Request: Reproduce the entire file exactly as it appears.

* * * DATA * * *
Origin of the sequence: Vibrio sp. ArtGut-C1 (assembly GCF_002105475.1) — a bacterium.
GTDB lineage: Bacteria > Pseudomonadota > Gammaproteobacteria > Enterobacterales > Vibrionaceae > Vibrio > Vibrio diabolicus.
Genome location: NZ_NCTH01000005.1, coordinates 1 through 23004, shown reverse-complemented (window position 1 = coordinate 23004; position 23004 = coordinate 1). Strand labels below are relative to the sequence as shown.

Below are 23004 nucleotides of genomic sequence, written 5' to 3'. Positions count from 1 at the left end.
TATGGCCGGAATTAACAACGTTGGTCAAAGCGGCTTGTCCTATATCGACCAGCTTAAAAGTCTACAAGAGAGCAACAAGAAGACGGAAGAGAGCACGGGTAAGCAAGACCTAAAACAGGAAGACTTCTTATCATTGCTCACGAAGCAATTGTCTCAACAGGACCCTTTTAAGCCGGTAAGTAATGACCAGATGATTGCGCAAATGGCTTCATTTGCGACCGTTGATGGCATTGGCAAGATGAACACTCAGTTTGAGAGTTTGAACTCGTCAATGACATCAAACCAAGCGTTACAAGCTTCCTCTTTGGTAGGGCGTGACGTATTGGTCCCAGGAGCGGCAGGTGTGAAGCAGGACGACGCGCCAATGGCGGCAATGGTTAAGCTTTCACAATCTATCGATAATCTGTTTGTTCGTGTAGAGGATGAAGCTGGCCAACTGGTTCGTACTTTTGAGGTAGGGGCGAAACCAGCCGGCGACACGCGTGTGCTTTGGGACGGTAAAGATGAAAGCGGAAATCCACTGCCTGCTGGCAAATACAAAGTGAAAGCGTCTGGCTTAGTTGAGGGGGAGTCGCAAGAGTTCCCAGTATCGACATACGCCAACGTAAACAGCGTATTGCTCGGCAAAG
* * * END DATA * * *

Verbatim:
Origin of the sequence: Vibrio sp. ArtGut-C1 (assembly GCF_002105475.1) — a bacterium.
GTDB lineage: Bacteria > Pseudomonadota > Gammaproteobacteria > Enterobacterales > Vibrionaceae > Vibrio > Vibrio diabolicus.
Genome location: NZ_NCTH01000005.1, coordinates 1 through 23004, shown reverse-complemented (window position 1 = coordinate 23004; position 23004 = coordinate 1). Strand labels below are relative to the sequence as shown.

Below are 23004 nucleotides of genomic sequence, written 5' to 3'. Positions count from 1 at the left end.
TATGGCCGGAATTAACAACGTTGGTCAAAGCGGCTTGTCCTATATCGACCAGCTTAAAAGTCTACAAGAGAGCAACAAGAAGACGGAAGAGAGCACGGGTAAGCAAGACCTAAAACAGGAAGACTTCTTATCATTGCTCACGAAGCAATTGTCTCAACAGGACCCTTTTAAGCCGGTAAGTAATGACCAGATGATTGCGCAAATGGCTTCATTTGCGACCGTTGATGGCATTGGCAAGATGAACACTCAGTTTGAGAGTTTGAACTCGTCAATGACATCAAACCAAGCGTTACAAGCTTCCTCTTTGGTAGGGCGTGACGTATTGGTCCCAGGAGCGGCAGGTGTGAAGCAGGACGACGCGCCAATGGCGGCAATGGTTAAGCTTTCACAATCTATCGATAATCTGTTTGTTCGTGTAGAGGATGAAGCTGGCCAACTGGTTCGTACTTTTGAGGTAGGGGCGAAACCAGCCGGCGACACGCGTGTGCTTTGGGACGGTAAAGATGAAAGCGGAAATCCACTGCCTGCTGGCAAATACAAAGTGAAAGCGTCTGGCTTAGTTGAGGGGGAGTCGCAAGAGTTCCCAGTATCGACATACGCCAACGTAAACAGCGTATTGCTCGGCAAAG